US President Donald Trump fired communications director Anthony Scaramucci at the urging of new White House Chief of Staff John Kelly, a clear sign that the retired Marine general is being empowered to manage what has been an unwieldy West Wing operation.
Kelly demanded Scaramucci's departure after he attacked former White House chief of staff Reince Priebus in a profanity-laced interview last week that quickly became a public symbol of the vicious infighting that has helped define the first months of the Administration.
Trump's willingness to dismiss Scaramucci - whom he hired less than a fortnight ago - was viewed by many in the West Wing as an indication that he is eager to impose order and is giving Kelly the tools to do so.
"General Kelly has the full authority to operate within the White House, and all staff will report to him," said White House press secretary Sarah Huckabee Sanders.
Left unclear is whether Kelly will be able to curb the President's inclination to subvert pecking orders, his tendency to encourage rivalries among his staff and his insistence on managing his own message through social media in ways that have often undermined his aides' planning.
"This is a president that loves feedback and information, and he doesn't like getting it through a chain of command," said Trump friend Christopher Ruddy, the chief executive of Newsmax Media. "I don't think that's going to change."
But Kelly's arrival signals that Trump is putting his confidence in someone he perceives to have the stature and experience to be a forceful leader in a White House characterised by competing power centres.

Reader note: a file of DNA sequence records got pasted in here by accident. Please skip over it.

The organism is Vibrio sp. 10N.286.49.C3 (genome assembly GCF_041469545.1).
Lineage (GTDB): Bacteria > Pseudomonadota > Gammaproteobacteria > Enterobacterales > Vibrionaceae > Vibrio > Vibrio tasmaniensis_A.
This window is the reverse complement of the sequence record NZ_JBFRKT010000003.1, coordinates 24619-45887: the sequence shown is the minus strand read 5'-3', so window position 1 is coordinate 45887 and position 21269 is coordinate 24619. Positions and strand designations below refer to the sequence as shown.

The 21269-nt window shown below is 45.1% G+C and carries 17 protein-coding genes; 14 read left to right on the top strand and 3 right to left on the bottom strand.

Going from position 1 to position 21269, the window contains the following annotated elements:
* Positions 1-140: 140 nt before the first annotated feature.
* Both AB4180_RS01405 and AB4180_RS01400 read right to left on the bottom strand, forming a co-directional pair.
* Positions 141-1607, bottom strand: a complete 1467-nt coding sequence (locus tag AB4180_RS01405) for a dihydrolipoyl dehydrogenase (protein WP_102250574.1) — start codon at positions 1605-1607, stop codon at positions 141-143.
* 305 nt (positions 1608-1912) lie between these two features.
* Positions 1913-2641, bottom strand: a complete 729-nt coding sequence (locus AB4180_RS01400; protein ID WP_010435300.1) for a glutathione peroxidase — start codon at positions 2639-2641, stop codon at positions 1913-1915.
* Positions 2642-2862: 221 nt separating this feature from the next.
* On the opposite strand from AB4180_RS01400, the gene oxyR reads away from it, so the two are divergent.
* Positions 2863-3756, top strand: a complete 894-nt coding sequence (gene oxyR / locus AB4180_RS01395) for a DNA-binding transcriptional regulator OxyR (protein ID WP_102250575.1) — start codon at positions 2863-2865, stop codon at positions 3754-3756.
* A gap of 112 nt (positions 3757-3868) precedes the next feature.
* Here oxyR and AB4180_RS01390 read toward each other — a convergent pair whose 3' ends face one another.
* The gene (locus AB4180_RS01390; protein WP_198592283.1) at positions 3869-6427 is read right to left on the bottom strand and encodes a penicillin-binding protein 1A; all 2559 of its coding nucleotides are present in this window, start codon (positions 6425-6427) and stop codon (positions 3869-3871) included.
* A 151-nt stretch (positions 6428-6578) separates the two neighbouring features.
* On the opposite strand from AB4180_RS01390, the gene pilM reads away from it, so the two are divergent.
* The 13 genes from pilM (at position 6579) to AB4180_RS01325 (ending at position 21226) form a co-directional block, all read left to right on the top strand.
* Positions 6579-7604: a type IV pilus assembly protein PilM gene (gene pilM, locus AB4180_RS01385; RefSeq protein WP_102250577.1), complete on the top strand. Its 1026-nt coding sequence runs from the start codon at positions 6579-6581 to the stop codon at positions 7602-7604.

After swearing in Kelly to his role during an Oval Office ceremony, Trump treated him to the formalities typically reserved for visiting heads of state. As the two sat shoulder to shoulder in armchairs for the benefit of cameras, Trump leaned in and effusively praised Kelly, who previously served as Trump's Homeland Security Secretary. He later lavished more praise on him during a Cabinet meeting. "I predict that General Kelly will go down, in terms of the position of chief of staff, one of the greatest ever," the President said. "We all know him, we respect him, admire what he's done."
Priebus was viewed inside the White House as being ineffective and having little control over other top aides, and the President had mused for months about replacing him. In one of the strongest indications that Kelly will have greater authority than his predecessor, Trump's daughter Ivanka Trump and son-in-law and senior adviser Jared Kushner - both of whom advocated for Kelly to be hired - have expressed their willingness to support any structural changes Kelly might make, according to a White House official. Sanders confirmed that they, too, will report to Kelly, as will all other officials.
A Kelly-led senior staff meeting was well received, said people close to the White House who described aides as feeling optimistic that he might create stability in the West Wing.
"He's an adult and a disciplinarian," said Barry Bennett, who was a Trump campaign adviser. "He walks in with respect. I don't think people will go to war with him."
But Kelly is planning to bring at least one senior adviser from Homeland Security with him to the White House. There are signs that these new hires may be met with a chilly reception, two people familiar with the matter said, raising questions about who will hold influence in a White House overloaded with aides competing for influence. The White House has for months been dominated by warring factions.
Trump was eager to move beyond the criticism that his six months in office have been marked by tumult and dysfunction.
As the dust settled on the latest staff turnover, he tweeted: "A great day at the White House!"